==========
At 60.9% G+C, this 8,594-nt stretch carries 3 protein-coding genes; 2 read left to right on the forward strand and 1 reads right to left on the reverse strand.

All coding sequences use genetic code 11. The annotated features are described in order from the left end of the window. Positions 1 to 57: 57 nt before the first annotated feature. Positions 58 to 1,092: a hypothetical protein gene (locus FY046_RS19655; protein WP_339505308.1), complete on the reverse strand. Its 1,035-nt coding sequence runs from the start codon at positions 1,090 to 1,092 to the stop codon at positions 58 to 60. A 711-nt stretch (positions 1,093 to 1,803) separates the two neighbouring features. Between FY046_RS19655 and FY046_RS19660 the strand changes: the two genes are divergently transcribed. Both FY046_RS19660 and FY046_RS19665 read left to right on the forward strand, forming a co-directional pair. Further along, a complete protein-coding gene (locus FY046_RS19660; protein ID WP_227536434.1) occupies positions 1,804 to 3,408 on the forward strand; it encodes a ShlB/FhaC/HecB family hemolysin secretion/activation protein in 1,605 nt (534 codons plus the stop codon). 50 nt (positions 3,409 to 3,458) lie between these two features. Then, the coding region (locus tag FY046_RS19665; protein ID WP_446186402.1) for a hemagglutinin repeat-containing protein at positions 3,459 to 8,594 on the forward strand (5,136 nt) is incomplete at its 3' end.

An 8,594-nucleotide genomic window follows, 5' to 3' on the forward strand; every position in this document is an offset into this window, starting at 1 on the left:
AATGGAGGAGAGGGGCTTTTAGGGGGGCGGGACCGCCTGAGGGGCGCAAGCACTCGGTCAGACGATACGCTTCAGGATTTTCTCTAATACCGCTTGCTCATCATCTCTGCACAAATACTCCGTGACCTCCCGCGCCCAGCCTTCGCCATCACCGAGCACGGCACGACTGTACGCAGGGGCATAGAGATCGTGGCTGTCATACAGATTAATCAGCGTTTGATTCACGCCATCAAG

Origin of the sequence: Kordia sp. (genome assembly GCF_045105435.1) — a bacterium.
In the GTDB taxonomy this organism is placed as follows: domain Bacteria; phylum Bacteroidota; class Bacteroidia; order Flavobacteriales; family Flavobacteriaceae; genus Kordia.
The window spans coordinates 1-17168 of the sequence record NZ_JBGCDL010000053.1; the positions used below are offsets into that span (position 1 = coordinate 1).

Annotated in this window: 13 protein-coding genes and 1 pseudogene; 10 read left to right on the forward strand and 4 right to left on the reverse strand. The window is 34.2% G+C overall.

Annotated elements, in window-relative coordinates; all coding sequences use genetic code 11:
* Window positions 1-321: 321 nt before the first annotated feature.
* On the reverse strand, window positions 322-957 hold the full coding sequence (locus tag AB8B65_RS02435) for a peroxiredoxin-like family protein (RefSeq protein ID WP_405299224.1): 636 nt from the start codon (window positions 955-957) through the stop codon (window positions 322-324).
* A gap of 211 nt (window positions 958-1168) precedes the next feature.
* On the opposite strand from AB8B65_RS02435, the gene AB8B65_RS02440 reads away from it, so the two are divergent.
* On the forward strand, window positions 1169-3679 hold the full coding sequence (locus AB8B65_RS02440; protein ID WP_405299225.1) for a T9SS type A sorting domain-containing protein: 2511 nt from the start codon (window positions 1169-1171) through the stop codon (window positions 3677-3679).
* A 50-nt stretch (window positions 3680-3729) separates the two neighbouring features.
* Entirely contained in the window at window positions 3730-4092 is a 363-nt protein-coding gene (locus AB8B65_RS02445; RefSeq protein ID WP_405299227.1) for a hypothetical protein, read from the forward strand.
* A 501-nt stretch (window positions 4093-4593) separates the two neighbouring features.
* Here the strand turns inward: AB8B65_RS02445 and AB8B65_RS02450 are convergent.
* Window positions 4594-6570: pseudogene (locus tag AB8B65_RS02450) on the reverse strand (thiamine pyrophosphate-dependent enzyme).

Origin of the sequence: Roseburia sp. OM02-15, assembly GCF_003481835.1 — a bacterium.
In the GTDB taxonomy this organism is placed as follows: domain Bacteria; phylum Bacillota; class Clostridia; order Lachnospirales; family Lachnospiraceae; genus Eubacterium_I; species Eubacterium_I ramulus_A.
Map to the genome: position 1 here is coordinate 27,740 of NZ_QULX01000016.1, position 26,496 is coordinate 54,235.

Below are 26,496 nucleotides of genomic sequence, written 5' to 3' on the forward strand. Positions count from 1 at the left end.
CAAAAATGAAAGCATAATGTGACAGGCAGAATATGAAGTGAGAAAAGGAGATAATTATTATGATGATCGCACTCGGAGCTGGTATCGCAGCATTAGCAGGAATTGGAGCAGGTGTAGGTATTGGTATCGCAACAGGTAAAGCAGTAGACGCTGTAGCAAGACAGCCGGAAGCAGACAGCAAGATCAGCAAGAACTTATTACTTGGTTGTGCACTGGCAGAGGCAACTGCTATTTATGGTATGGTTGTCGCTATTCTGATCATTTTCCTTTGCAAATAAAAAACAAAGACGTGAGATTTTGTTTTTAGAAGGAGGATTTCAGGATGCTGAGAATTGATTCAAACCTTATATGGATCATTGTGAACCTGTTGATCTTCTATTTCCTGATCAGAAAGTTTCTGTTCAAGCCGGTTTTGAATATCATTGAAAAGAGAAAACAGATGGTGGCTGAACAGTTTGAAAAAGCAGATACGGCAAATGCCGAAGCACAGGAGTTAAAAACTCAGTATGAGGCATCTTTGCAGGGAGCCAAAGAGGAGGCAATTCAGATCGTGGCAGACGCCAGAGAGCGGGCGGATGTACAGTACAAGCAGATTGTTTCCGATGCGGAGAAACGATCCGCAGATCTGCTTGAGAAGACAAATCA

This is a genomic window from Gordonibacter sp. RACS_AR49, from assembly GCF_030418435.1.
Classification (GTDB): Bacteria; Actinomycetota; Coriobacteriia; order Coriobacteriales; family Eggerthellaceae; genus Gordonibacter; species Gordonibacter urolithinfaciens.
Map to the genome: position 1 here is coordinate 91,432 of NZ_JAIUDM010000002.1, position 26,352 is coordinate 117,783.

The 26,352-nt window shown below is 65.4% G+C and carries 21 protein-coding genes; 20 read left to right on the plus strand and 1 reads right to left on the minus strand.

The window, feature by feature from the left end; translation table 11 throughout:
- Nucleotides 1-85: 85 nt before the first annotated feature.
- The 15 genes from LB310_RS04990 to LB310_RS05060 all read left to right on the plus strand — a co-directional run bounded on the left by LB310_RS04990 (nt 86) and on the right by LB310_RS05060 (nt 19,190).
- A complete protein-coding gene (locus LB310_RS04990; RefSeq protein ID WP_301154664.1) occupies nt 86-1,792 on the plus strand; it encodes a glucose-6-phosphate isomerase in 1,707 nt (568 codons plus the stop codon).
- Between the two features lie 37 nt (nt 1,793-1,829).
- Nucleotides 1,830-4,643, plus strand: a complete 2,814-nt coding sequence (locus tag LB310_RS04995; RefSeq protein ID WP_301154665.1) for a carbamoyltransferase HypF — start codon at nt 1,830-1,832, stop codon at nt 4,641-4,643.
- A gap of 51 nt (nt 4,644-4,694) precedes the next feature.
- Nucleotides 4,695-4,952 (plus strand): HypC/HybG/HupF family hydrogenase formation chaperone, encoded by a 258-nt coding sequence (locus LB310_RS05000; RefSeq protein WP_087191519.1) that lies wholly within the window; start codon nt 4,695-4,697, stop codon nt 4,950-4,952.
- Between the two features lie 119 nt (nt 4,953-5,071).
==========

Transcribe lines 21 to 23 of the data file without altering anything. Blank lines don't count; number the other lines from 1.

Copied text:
In the GTDB taxonomy this organism is placed as follows: domain Bacteria; phylum Bacillota; class Clostridia; order Lachnospirales; family Lachnospiraceae; genus Eubacterium_I; species Eubacterium_I ramulus_A.
Map to the genome: position 1 here is coordinate 27,740 of NZ_QULX01000016.1, position 26,496 is coordinate 54,235.

Below are 26,496 nucleotides of genomic sequence, written 5' to 3' on the forward strand. Positions count from 1 at the left end.